A world without sound: A Quiet Place review

Kassidy Crown



John Krasinski’s debut as a horror movie director couldn’t be more perfect.


Coming from someone who doesn’t usually go see horror movies, “A Quiet Place” was a surprising, thrilling and terrifying journey in which the poignant storytelling lay not in its use of dialogue, but in silence.


Within the first five minutes of the movie starting, I witnessed a phenomenon that I would not have thought possible: I heard utter silence in a movie theater. The audience was just as enthralled in the movie and striving to survive as the characters were in the movie itself.


Whereas a usual movie would fall prey to popcorn eating, drink sipping and whispered conversations every now and then, “A Quiet Place” managed to remain, well, quiet throughout the entire movie.


It was as though the movie’s own lack of sound demanded the audience’s attention.


Comprising of less than 100 lines of dialogue, and far fewer spoken lines, “A Quiet Place” gets the rare opportunity to really explore an actor’s ability — without dialogue, every facial expression, every movement, every look counts.


The excellent acting abilities of husband and wife duo John Krasinski, primarily known for his role in “The Office,” and Emily Blunt, who has starred in“Edge of Tomorrow,” “The Girl on the Train” and “Mary Poppins Returns,” showcase a beautiful chemistry. This chemistry only grows with the two kids, portrayed by Noah Jupe, previously in “The Night Manager” and “Wonder”, and Millicent Simmonds, previously in “Wonderstruck.”


Simmonds, a deaf actress, was non-negotiable for Krasinski as he directed the movie. He knew he wanted a deaf actress to play his deaf daughter in the movie. This choice not only paid off, but showcased a more genuine authenticity in Simmonds performance as the daughter.


In a world without sound, it was imperative that the family communicate with American Sign Language in order to limit the chances of making any sudden and loud noises. Therefore, the cast being taught ASL and casting a deaf actress allowed the cast to fully explore the language as a form of communication.


ASL demands a signer to be able to showcase emotion and use a wide variety of facial expressions to be able to get their point across, which helped show the cast’s acting ability at a higher level.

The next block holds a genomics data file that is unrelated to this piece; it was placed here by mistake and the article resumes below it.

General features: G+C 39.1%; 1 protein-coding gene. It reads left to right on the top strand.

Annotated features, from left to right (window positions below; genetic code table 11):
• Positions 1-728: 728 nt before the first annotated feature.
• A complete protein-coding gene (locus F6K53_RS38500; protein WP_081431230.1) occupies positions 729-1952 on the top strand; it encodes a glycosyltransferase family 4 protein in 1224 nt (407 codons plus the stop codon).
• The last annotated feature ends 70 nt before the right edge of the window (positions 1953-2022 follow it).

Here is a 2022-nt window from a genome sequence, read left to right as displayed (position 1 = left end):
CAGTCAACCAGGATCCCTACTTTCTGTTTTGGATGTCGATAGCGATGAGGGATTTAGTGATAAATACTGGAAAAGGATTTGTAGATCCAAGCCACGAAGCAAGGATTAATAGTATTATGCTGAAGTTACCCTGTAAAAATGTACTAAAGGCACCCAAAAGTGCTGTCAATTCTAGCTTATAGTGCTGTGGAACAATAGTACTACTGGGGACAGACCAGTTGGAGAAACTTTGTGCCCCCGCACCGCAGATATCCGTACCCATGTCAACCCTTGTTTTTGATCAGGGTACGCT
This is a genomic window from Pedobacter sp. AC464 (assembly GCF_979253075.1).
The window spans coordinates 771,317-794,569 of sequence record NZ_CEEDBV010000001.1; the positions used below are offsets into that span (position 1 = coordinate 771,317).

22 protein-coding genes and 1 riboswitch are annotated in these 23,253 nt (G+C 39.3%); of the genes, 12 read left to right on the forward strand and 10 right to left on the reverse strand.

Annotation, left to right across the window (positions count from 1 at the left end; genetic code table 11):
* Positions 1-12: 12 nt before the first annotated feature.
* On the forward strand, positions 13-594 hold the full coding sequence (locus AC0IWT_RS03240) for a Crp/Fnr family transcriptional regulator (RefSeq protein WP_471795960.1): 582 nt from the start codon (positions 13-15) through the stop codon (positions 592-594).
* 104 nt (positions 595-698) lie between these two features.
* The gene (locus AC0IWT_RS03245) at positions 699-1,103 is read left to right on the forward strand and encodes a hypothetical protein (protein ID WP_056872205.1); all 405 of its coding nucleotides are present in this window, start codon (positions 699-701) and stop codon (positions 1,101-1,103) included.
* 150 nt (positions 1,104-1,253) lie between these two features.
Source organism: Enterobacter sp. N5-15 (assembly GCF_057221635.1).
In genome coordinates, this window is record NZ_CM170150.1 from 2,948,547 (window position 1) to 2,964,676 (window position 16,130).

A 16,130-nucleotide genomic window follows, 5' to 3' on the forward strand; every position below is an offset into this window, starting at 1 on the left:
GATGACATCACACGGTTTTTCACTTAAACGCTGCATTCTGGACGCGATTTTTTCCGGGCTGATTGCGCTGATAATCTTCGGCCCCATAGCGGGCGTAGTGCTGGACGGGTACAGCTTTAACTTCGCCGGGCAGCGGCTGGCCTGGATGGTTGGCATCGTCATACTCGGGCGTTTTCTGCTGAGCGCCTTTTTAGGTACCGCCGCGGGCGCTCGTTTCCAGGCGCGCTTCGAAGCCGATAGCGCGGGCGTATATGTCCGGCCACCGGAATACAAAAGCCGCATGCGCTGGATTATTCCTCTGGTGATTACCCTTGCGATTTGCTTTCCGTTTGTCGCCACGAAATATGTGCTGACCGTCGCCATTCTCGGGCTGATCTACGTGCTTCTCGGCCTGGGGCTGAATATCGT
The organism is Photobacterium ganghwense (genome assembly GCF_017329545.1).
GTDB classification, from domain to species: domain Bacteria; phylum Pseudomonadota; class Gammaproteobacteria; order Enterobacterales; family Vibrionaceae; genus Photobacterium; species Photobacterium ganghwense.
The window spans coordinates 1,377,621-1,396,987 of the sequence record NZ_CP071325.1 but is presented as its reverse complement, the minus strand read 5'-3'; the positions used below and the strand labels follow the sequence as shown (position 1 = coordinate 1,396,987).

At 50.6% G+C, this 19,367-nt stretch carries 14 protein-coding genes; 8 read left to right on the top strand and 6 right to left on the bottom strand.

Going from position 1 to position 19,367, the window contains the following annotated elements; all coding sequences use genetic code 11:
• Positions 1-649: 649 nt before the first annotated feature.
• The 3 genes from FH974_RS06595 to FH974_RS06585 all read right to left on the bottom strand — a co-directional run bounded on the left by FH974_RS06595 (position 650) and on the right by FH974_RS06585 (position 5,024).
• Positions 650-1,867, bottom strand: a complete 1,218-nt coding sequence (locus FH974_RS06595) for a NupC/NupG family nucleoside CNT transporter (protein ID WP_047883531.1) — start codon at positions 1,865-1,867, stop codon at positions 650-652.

Many people can deliver their lines and act in films with spoken dialogue, but “A Quiet Place” demands an extra level of acting ability since the actors cannot rely on vocal inflections to get their point across — they must show all emotion with their signing and face.


Perhaps the aspect of the film that deserve the most praise, however, was just how well thought out the whole endeavor was.


Sound was used sparingly, making the instances when it was used either subtle, by slipping in a soundtrack here and there to flesh out particularly tense scenes, or sudden, initiating such tense scenes with the sudden noise attracting monsters who hunt by sound.


Furthermore, the movie used a unique technique for framing the sound. The closer the camera was to a person or thing, the louder the sound/music was, and the further the camera was away from a person or thing, the quieter the sound/music was.


Additionally, when a character was shown close-up, sound would be framed to their perspective.


This led to amazing cinematic moments, with close ups of Simmonds that were chilling, not only because it gave the audience an insight into what it feels like to be truly deaf, but left the audience feeling uncomfortable with the complete lack of sound that would permeate these moments.


The lack of sound is far from something that should throw off any potential viewer, as it only served to enrich the viewer experience, and make the terrifying moments that much more terrifying.


“A Quiet Place” truly showed that less is indeed more.


While not entirely a silent movie, the minimalism of sound, vocal dialogue and even the musicality of the soundtrack combined to engage the viewer in an enthralling, horrific journey of one family trying to survive in a world without sound.


The lack of sound demanded that the world of “A Quiet Place” be built with a strong foundation and showcase a dedication to detail while leaving many of the questions of the movie ambiguous.


“A Quiet Place” is a must-see, for horror fans and non-horror fans alike. It will leave you on the edge of your seat, wanting to shout but not willing to do so due to the sheer atmosphere of the movie, and connected to the characters on a whole other level.